HSBC and Intel are the first foreign bank and foreign company that have been approved to establish an automated, cross-border, sweeping structure in China.
The pilot scheme, which aims to centralise foreign currency management for multinational companies, will ultimately enable businesses to manage their cash more efficiently by connecting their onshore and offshore cash management structures. This new development marks another step in the ongoing opening up of China as an international treasury centre and a recognised global financial centre.
Commenting on the transaction, Diane S Reyes, Global Head of HSBC's Payments and Cash Management division, said "It's critical for treasurers to understand that the opening up of China's financial infrastructure favourably impacts their ability to manage their cash positions and internal liquidity - in all markets and in all currencies. If they get it right, it will help deliver earnings-per-share growth and deliver efficient treasury and financial management processes to support revenue growth; get it wrong and companies risk being left behind."
Multinational companies sweep their excess cash, held in various major trading currencies from around the world, into one liquidity basket to enhance their return on excess liquidity and optimise their cash management structures. There are exceptions in markets where cash is held locally, which means that it has essentially been restricted. HSBC's execution of this landmark transaction signifies a shift in the cash management landscape, both in China and globally.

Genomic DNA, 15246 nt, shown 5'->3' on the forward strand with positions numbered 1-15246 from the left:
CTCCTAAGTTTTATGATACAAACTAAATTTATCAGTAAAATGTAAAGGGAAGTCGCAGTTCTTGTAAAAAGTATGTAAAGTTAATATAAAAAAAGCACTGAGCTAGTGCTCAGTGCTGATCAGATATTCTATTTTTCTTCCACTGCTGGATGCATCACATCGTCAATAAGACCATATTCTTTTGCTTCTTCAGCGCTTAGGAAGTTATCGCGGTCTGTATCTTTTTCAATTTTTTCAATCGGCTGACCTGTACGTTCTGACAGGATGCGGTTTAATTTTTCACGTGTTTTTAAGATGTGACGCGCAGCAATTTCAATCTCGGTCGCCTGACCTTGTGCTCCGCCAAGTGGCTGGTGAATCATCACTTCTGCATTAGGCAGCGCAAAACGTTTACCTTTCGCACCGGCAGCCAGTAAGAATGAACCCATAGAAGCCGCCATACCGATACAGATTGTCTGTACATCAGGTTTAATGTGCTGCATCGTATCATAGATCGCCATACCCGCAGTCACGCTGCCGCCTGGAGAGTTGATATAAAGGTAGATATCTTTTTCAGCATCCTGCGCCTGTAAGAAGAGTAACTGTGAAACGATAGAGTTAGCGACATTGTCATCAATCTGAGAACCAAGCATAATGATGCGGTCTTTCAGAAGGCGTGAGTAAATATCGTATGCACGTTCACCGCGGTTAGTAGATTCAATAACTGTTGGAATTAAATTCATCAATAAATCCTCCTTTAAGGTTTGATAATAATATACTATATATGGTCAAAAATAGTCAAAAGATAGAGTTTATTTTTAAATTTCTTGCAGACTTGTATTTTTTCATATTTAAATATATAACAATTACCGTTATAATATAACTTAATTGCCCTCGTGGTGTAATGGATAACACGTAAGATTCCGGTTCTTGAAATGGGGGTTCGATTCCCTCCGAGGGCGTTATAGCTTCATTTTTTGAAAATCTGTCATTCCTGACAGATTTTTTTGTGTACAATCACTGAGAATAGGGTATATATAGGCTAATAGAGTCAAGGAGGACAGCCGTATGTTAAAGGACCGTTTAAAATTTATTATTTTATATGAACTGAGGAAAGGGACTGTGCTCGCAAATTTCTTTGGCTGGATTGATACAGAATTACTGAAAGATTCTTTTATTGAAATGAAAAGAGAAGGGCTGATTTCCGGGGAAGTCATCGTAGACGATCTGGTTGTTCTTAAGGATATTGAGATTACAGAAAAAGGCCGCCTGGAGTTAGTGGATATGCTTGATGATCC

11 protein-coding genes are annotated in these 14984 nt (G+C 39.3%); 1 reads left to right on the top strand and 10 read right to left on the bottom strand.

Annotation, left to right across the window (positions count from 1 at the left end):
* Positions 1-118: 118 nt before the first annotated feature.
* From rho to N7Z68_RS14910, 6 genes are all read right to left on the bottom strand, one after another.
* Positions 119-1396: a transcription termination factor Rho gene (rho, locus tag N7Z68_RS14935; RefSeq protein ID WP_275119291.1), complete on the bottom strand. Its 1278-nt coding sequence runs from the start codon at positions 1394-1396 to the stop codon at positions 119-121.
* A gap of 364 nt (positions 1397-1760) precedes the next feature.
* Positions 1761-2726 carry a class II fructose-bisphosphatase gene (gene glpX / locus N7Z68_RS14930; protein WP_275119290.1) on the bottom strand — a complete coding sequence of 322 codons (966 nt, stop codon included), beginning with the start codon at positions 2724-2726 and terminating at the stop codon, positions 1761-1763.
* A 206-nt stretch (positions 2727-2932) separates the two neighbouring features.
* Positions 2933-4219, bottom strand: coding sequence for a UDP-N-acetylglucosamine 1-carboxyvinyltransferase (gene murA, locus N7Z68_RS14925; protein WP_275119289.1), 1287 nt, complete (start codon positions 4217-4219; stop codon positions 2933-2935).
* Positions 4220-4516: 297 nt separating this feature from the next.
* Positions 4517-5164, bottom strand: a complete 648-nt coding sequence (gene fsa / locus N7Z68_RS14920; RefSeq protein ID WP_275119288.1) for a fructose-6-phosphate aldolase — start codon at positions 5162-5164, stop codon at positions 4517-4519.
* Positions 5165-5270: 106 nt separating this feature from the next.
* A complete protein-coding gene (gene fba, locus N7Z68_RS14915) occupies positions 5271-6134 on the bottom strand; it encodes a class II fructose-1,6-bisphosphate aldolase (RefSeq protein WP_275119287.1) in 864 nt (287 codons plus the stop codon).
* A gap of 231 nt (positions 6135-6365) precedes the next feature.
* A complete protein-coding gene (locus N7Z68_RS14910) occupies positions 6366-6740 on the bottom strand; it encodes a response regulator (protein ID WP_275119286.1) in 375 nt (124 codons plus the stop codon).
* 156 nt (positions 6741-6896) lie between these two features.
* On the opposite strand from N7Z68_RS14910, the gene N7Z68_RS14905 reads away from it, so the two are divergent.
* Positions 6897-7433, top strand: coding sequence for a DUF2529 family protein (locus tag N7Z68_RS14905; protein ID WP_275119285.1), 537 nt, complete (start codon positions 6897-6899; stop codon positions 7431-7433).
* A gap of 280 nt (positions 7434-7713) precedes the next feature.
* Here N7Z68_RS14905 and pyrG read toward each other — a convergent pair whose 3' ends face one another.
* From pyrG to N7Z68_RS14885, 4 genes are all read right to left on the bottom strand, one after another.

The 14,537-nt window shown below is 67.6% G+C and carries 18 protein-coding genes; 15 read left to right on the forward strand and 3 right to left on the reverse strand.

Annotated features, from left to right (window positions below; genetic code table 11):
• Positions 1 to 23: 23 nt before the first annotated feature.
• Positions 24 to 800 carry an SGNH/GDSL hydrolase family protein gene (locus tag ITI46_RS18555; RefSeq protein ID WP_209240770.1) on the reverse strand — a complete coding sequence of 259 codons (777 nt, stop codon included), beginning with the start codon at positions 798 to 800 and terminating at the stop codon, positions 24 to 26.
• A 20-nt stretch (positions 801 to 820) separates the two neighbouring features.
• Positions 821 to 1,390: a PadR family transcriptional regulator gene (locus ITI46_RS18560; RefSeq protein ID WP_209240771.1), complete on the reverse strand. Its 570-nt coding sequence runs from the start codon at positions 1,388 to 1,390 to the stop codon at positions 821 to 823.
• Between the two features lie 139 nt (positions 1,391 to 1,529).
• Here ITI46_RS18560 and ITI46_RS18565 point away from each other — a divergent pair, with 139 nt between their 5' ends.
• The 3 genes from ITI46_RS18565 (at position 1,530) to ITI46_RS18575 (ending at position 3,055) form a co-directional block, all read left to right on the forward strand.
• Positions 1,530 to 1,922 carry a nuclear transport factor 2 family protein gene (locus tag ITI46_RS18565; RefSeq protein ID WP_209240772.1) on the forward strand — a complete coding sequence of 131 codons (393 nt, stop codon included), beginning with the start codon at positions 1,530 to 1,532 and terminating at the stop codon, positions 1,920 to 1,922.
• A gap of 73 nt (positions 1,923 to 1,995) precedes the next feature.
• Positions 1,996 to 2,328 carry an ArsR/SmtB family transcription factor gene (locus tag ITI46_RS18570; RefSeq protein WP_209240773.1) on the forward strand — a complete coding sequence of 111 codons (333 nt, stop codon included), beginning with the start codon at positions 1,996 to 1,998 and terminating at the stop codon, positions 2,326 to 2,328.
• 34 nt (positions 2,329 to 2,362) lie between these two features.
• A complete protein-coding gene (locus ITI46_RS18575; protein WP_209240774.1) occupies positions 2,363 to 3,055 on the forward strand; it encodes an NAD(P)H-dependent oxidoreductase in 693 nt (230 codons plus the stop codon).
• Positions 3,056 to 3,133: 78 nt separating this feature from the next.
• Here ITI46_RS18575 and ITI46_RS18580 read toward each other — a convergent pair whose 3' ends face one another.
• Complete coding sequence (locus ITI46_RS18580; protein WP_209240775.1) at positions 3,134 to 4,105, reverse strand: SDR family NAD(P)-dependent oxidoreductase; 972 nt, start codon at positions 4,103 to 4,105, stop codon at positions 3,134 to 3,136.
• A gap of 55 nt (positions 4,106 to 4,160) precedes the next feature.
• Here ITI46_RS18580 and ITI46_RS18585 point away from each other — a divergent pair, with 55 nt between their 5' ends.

Robert Yenko, Treasurer of Intel, Asia remarked, "We are pleased to participate in this pilot transaction and believe that it has tremendous benefits for treasury management as a whole. This development opens up many more options for cross-border liquidity management, which is very important to us. We selected HSBC as our banking partner for this transaction for their international network, expertise in liquidity management and understanding of the treasury landscape in China. This positive development was the result of extensive collaboration between Intel and China's foreign exchange regulators to support the Chinese government's move to advance and further internationalise liquidity management in China."
This pilot scheme was launched to a small group of selected Chinese and foreign invested multinational corporates and banks in Shanghai and Beijing. While this pilot scheme is being carefully managed by the Chinese authorities, companies may eventually be able to include their Chinese operations in their liquidity structures and realise the value of their cash.
This is an important step for two reasons: multinational companies with operations in China can manage their cash more efficiently because of greater onshore to offshore flow; and this is a crucial step in helping China to establish global financial centres, as it gradually opens up to the rest of the world.
Kee Joo Wong, HSBC's Head of Payments and Cash Management in China commented, "Our ongoing working relationship and dialogue with the regulators in China means HSBC is well placed to understand the changes taking place in the financial market. Chinese operations can now be part of a treasurer's armoury to reduce external borrowing and improve returns by consolidating cash centrally to eliminate or reduce FX exposure. Treasurers can now have more confidence knowing that their excess cash held in China can be used for daily funding needs in their business."